Wim Mook was born in Groningen, the Netherlands, in 1932, and studied physics and chemistry at the University of Groningen. He started his PhD work in 1962, under the supervision of John Vogel (1932–2012), who was then the leader of the Groningen 14C laboratory. At the time, stable isotopes were introduced in the world of 14C dating. Vogel acquired the first mass spectrometer for Groningen, the Atlas MAT 86. Wim worked with this machine, and set up systems for 13C and 18O analysis for water and carbonates. His thesis title was “Geochemistry of the Stable Carbon and Oxygen Isotopes of Natural Waters in the Netherlands.” He defended his thesis in 1968. By then, John Vogel had left Groningen for Pretoria in his home country, South Africa. Wim stayed on running the Groningen laboratory, becoming lecturer in 1975 and then professor in 1980.
Wim transformed the research unit from “14C laboratory” to “Center for Isotope Research” (CIO), a facility for precise measurements of all the natural isotopes of the elements H, C, N, and O; thus, in addition to the ones already mentioned, also deuterium and tritium were measured. Apart from operating as a measuring facility for outside users, Wim and his group actively participated in research on wide-ranging applications: archaeology, paleobotany, paleoecology, hydrology, geosciences, oceanography, atmospheric science, soil science, food authenticity, and biomedical sciences.
During the 1980s, alpha-spectrometry was installed with the goal of extending the dating range beyond the 14C timescale. U/Th disequilibrium dating was applied in a variety of projects. The setup was also used for incidental research, like radioactive pollution measurements connected to the Chernobyl disaster.
At the end of the 1970s, Wim entered the field of greenhouse gas research: in a long-lasting collaborative project with the late Charles Keeling, he started systematic stable isotope measurements on atmospheric CO2, from Mauna Loa, the South Pole, and several other stations of “the Keeling network.” Given the required accuracy, these measurements were very demanding. After measurement, a selection of samples was stored, and many years later, they have been used for 14C measurements, using AMS.
Research concerning technical improvements were not forgotten. Among these was a large volume (6.8 L) proportional counter that was constructed for high precision (1–2‰) 14C dating. It served us particularly well for calibration work of dendrochronologically dated wood and intercomparisons for an established working group of six high-precision conventional laboratories: Arizona, Belfast, Groningen, Heidelberg, Pretoria, and Seattle.
Also, a 14C enrichment method based on thermodiffusion of CO was developed and applied to dating successfully. Both methods required quite large amounts of sample material.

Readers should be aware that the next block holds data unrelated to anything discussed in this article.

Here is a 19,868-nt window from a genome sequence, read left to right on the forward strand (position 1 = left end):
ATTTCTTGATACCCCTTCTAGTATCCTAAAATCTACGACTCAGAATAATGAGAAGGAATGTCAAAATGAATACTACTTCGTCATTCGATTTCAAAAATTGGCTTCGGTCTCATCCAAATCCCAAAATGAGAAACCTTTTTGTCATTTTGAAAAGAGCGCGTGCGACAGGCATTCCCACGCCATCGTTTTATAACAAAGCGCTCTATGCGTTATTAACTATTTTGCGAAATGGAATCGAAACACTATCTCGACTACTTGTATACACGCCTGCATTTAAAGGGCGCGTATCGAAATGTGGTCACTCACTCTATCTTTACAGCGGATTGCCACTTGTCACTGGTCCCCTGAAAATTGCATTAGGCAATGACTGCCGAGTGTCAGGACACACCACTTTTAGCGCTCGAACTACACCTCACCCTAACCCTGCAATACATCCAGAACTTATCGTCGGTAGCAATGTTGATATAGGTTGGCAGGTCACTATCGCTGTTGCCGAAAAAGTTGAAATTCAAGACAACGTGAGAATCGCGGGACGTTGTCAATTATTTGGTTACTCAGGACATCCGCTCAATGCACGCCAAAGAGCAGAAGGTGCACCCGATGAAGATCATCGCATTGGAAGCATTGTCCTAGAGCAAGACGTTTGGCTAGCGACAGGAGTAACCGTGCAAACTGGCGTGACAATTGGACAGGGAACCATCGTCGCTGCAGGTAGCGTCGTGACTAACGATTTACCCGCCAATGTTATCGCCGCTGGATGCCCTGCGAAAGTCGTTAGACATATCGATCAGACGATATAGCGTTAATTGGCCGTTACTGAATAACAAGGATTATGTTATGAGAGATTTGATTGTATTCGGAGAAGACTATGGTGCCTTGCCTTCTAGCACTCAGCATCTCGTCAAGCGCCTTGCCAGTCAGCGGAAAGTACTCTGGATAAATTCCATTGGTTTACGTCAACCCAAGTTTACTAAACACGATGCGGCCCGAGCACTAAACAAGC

At the other end of the “sample amount” spectrum, Wim was successful in the acquisition of an AMS, which was formally ordered in 1990. The Woods Hole facility was just running, and we obtained this newly designed system, characterized by a recombinator for simultaneous injection. But the system was then built by High Voltage Engineering Europa, for us conveniently located in Amersfoort, 2 hours from Groningen.
Wim was especially fond of complex geochemical fractionation processes in aquatic environments. There are many publications and book contributions that are still being used. Wim was also extraordinary professor of isotope hydrology at the VU (Free University) in Amsterdam for many years.
He was also elected as a member of the Royal Dutch Academy of Sciences (KNAW), section earth sciences.
For the journal Radiocarbon, Wim served as an associate editor.
Together with the Groningen archaeologist Tjalling Waterbolk he started the successful conference series “14C and Archaeology.” The first two were held in Groningen, in 1981 (proceedings published in PACT publication series no. 8) and in 1987 (PACT publication series no. 29). The 8th in this series will be held this year in Edinburgh.
For many 14C conferences, he will be remembered for serving as chairman of business meetings, skilfully directing a can of worms—and for his professionally playing the grand piano.
Towards the end of his career (1990–1997), Wim became scientific director of the Dutch Sea Research Institute (NIOZ), but he kept his, now part-time, professorship in Groningen. A remarkable event (especially for us at CIO) was his “retirement party” during the 16th International Radiocarbon Conference in Groningen. The proceedings of this conference were dedicated to Wim by the editor, Austin Long. From this dedication, we use the following quote which says it all: “the Radiocarbon community contains many high-achiever specialists, but few high-achiever generalists, such as you.”
Wim passed away on January 24, 2016, at his home in Haren near Groningen. He is survived by his wife Betty, 3 children and 4 grandchildren.
We will remember him gratefully, as a powerful yet pleasant leader and friend who has made a great contribution to radiocarbon and stable isotope research and applications, and through that to our group and the University of Groningen as a whole.